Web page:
Atmospheric scientists, oceanographers and ecologists gathered in Seattle on the University of Washington Campus January 20-21, 2016, to discuss the unusual ocean, weather and climate patterns across the North Pacific basin and the underlying mechanisms driving those patterns.
Some extreme conditions in physical and biogeochemical parameters are occurring in many locations with some linkages to the warmer-than-normal water conditions in the the Pacific Ocean, referred to as the sea surface temperature (SST) Anomalies. These conditions appear to be seriously impacting pelagic ecosystems, including fisheries, marine mammals and birds.
5 summary presentations kicked off the workshop to provide an overview of what is known by region along the West Coast, with Russ Hopcroft from the University of Alaska, Fairbanks providing the first review.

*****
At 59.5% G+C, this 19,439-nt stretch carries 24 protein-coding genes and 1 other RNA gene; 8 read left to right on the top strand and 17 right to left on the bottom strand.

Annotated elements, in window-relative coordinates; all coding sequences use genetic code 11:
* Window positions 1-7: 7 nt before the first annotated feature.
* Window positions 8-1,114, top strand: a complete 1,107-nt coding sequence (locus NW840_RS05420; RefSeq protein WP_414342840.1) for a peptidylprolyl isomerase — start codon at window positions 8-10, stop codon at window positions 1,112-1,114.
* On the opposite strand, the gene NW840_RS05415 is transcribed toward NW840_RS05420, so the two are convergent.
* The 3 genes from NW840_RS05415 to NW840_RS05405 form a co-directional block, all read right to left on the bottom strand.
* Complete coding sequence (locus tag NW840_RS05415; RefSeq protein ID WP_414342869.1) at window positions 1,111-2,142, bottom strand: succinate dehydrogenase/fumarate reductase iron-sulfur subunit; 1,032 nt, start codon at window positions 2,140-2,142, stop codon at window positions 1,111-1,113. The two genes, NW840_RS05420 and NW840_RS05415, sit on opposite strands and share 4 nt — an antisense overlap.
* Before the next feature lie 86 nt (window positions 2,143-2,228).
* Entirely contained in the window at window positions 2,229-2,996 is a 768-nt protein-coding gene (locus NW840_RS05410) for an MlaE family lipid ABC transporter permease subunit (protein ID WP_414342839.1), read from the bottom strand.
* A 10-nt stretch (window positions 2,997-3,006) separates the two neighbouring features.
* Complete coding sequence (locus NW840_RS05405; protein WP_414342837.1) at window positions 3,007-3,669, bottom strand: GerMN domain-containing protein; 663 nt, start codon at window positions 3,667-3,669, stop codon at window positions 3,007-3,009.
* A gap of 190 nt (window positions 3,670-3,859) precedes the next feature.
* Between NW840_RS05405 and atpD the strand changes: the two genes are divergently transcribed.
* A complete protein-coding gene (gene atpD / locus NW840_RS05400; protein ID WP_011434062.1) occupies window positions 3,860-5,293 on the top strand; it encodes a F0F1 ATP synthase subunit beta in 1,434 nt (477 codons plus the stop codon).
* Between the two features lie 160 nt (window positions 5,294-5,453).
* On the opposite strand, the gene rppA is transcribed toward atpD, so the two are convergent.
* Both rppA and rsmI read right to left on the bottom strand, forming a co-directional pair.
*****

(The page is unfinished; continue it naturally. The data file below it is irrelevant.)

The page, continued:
- Russell Hopcroft, Alaska
- Richard Dewey, Canada
- Julie Keister, Pacific Northwest
- Eric Bjorkstedt, North-Central California
- Mark Ohman, South-Baja California
You can watch the workshop presentations here, and quickly come up to speed on the conditions and ecosystem impacts that are hypothesized to be linked to the persistent warm conditions being experienced all along the west coast of North America.